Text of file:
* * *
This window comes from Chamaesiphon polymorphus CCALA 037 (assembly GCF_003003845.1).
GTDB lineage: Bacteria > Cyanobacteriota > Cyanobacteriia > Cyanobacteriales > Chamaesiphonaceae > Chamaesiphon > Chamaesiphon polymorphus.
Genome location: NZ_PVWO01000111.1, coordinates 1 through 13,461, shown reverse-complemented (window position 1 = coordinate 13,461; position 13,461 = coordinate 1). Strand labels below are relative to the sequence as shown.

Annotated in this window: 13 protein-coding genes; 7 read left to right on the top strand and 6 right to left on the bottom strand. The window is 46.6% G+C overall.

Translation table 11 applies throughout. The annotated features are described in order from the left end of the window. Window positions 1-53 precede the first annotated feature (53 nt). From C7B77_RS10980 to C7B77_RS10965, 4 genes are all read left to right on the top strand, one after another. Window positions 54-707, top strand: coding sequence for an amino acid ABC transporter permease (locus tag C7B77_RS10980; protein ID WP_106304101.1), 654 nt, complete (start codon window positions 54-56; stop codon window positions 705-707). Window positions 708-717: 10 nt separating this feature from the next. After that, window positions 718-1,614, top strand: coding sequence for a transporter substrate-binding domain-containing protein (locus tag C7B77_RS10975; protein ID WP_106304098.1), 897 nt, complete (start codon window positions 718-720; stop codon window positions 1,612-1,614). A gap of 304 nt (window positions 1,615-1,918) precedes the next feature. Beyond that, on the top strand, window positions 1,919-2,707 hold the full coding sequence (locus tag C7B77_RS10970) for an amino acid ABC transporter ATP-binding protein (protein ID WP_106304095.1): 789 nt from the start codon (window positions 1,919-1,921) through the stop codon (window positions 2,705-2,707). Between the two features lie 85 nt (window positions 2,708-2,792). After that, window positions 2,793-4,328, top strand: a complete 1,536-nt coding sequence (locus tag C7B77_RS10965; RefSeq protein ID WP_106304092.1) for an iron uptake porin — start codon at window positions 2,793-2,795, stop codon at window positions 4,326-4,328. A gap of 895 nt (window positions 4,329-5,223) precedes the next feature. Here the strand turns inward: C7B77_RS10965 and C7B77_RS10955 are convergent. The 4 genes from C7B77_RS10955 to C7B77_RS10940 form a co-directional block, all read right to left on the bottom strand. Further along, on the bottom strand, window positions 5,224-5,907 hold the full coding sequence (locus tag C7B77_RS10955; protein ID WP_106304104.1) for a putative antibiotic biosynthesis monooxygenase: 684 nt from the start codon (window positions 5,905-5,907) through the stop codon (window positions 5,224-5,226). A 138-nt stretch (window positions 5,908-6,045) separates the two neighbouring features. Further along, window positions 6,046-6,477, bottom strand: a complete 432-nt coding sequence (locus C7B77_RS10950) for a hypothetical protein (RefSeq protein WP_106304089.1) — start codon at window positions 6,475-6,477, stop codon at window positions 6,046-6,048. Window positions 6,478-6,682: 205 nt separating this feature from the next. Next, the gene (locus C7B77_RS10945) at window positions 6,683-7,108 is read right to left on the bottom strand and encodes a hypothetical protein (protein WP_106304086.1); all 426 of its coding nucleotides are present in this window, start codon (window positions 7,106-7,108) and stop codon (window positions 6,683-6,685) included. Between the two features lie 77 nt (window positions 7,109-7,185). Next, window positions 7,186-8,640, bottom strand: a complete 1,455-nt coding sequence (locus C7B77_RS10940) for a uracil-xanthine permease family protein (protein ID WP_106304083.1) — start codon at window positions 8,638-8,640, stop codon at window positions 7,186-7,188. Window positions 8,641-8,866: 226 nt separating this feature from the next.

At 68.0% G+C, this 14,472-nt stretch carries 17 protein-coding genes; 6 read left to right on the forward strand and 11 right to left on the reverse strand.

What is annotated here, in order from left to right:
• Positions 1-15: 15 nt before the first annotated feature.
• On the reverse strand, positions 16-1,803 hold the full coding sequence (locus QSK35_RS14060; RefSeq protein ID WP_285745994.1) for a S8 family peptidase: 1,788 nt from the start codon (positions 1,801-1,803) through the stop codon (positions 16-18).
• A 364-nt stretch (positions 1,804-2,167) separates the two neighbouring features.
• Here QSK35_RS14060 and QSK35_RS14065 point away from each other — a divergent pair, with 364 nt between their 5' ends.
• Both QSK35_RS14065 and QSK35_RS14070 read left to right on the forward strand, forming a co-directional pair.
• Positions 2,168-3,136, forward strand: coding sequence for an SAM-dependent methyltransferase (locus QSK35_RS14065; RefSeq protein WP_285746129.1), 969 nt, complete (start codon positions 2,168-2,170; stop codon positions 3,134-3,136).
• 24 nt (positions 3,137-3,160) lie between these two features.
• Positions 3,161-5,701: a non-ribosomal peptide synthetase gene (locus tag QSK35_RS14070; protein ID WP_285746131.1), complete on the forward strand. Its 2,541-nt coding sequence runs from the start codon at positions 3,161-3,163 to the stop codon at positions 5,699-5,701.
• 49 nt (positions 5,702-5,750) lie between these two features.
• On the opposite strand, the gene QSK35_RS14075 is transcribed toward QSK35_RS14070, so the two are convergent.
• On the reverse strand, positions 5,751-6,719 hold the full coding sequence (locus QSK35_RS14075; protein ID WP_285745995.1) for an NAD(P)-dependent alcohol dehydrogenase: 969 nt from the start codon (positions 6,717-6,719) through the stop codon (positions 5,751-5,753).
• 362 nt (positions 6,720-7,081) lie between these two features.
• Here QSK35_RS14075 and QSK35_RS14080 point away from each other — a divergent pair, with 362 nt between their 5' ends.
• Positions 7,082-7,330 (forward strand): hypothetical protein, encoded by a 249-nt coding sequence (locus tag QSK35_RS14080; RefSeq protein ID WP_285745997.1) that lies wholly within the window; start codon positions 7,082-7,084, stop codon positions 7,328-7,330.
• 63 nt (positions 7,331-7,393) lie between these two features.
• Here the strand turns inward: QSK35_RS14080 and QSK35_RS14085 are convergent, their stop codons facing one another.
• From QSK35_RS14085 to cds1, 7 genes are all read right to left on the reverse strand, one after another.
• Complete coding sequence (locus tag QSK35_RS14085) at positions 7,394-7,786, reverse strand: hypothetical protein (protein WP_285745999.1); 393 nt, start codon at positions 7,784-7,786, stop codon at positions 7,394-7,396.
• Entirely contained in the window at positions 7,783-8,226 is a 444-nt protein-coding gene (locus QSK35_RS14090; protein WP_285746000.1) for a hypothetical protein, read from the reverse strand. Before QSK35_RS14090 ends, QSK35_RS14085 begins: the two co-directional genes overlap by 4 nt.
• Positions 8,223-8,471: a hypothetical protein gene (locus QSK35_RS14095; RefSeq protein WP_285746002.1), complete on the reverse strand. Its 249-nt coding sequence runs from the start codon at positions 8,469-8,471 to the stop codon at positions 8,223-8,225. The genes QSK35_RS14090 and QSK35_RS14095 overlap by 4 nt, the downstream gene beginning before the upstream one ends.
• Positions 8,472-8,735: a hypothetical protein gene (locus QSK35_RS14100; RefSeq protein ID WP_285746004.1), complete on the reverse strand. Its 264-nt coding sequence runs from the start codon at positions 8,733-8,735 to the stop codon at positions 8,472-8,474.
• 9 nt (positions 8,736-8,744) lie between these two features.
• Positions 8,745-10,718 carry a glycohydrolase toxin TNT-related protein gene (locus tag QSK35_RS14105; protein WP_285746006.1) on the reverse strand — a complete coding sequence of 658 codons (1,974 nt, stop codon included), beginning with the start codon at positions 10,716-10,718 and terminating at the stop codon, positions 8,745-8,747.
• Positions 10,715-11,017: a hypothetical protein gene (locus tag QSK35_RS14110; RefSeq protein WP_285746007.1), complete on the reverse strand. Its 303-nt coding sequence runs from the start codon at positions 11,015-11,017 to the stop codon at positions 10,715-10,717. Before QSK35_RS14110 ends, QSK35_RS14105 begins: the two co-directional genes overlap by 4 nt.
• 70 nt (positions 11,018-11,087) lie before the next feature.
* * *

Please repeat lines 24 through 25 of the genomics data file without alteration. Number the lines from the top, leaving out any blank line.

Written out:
• From QSK35_RS14085 to cds1, 7 genes are all read right to left on the reverse strand, one after another.
• Complete coding sequence (locus tag QSK35_RS14085) at positions 7,394-7,786, reverse strand: hypothetical protein (protein WP_285745999.1); 393 nt, start codon at positions 7,784-7,786, stop codon at positions 7,394-7,396.